La Voz Latina - Su puente a la comunidad Hispana de Georgia y Carolina del sur

Suicide.

  • Agustin Martinez, Beaufort, SC.

     The news of a suicide has always reached me by phone. It has always come when I least expected it. It has always struck me hard and left me feeling numb. Even so, I have spent countless hours and tears lamenting something I didn’t do, pondering the many possible things I should have done, should have noticed, should have said.

     So many thoughts all in the same moment, so much so, that it becomes overwhelming.

     The question that haunts us is the same one that mankind has been asking since the beginning of time. Why? Why would they do this to me? This is what the ones closest to the deceased will ask. The impersonal truth is that, in the vast number cases, the overwhelming reason for the suicide is a very deep depression. Numerous articles, academic writings, and books on mental health issues have stated that as much as 96% of all suicide attempts were the result of a deep depression.

     So here begins one of societies’ greatest dilemmas. We don’t understand depression. When Robin Williams committed suicide in 2014 many media stories followed the vein that he was very unhappy, that it was an accident and he didn’t know what he was doing. I don’t remember the first report that focused on depression and the beast this illness truly is.

     Too many educated Americans walk around with the idea that depression is something you “get over.”

     Although some forms of depression are situational, there is also the type, once manifested, that responds well to medical attention, including medication and therapy–  all of which should be administered under a doctor’s supervision. Within this plan is the need for real work to be accomplished by the patient with the mental health counselor doing just that– counseling. The support a depressed individual receives from his family and/or support group will be invaluable. This person is not crazy. He is in pain. When we resort to name-calling we only serve to prove how deep our ignorance really is on this subject.

     The family is always the first line of defense when it comes to mental illness. We know our loved ones quite well. When we first detect a strange or changed behavior is the time to raise the issue. We may notice increased isolation or small things like a person who once enjoyed going to the park now avoiding the outdoors.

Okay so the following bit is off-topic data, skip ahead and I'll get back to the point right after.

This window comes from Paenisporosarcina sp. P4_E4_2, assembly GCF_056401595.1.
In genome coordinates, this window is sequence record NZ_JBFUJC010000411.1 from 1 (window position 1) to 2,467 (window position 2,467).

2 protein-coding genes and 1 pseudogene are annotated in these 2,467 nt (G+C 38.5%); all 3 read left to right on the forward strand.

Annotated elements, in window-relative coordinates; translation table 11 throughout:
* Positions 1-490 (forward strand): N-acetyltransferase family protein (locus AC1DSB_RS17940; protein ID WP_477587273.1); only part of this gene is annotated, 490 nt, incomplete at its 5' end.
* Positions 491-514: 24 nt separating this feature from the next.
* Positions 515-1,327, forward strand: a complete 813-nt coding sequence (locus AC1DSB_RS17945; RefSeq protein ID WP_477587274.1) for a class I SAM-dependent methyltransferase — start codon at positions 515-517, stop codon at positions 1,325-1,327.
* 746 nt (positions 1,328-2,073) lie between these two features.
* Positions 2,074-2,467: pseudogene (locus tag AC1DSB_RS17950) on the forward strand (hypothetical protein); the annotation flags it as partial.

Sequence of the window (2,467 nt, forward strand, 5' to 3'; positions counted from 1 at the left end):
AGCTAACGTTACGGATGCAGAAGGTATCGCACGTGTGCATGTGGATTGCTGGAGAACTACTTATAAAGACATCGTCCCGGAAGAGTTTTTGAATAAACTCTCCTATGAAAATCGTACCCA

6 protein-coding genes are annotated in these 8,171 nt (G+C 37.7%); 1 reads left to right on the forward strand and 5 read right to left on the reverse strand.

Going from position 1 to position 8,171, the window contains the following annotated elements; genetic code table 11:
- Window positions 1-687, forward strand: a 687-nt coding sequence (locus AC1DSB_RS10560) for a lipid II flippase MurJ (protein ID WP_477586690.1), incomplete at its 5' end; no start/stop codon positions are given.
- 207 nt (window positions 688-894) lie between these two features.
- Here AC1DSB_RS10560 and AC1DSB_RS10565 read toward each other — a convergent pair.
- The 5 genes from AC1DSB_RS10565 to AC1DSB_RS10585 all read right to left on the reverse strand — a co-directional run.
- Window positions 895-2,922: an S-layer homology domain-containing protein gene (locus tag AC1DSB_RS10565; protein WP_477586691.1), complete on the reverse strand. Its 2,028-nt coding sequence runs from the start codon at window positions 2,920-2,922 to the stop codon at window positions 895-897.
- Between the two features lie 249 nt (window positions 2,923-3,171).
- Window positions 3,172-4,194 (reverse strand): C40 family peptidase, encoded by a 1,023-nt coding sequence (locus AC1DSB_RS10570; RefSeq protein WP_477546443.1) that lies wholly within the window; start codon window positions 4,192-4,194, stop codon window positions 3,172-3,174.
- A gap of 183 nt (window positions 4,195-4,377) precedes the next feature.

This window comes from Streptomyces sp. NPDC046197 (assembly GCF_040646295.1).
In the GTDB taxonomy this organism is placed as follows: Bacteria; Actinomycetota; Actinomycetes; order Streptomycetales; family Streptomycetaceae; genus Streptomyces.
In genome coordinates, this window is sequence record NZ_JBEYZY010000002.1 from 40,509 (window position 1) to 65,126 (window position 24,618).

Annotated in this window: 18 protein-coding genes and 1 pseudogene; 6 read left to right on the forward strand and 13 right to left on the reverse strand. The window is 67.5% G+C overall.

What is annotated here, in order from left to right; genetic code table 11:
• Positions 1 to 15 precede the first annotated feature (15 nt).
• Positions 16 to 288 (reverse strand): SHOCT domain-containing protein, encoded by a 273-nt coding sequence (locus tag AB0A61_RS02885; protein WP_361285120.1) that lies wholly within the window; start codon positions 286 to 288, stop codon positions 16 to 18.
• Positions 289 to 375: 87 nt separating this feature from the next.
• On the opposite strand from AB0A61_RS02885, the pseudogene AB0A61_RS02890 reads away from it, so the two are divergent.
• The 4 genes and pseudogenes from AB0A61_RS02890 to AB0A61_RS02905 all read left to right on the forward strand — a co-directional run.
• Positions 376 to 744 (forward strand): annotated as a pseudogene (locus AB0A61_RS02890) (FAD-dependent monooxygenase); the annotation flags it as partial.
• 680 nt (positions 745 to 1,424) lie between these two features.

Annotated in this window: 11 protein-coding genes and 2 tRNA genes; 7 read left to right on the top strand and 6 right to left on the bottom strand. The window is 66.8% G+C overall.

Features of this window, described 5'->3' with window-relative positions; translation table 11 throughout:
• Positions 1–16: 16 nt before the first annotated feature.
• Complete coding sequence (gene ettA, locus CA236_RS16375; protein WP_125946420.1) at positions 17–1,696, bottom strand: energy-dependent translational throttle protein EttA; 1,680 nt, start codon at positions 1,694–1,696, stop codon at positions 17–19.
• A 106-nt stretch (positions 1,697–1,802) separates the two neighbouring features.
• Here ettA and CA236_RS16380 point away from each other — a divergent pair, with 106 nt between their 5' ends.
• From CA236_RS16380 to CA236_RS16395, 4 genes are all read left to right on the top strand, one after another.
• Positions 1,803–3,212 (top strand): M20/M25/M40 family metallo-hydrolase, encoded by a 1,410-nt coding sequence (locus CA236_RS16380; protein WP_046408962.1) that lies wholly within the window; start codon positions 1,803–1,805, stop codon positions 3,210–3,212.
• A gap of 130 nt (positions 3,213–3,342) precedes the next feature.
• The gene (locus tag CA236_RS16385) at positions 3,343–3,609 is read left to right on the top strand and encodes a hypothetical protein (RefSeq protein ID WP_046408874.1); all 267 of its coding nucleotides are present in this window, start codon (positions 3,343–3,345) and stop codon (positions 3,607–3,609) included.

We should all take steps to get educated on this issue. There are organizations like the National Alliance on Mental Illness (NAMI) that exist to educate the public on mental health issues.

     But silence and apathy are the enemy.

     Once depression has set in, the thought processes of the afflicted change. Happiness, joy, and a positive self-image becomes harder to accept. The depressed begin to view the world through a haze of gloominess. They isolate themselves and withdraw from those things that were once dearest to them, including loved ones. As the depression grows, hope and self-worth evaporate. The need for medical attention and trained professional intervention is paramount in this situation. When in doubt, err on the side of medical science.

     Over the years too many well-meaning family members and friends have erroneously believed that they alone could make the difference their loved one needed to overcome this illness.

     Yes, your support will be vital, but don’t commit the mistake of ignoring medical science. The consequences may haunt you for the rest of your life. Depression is an illness that can be defeated or, in the most serious of cases, controlled. Let’s give our loved ones a chance to live.

 

Issue Month: 
Wednesday, July 5, 2017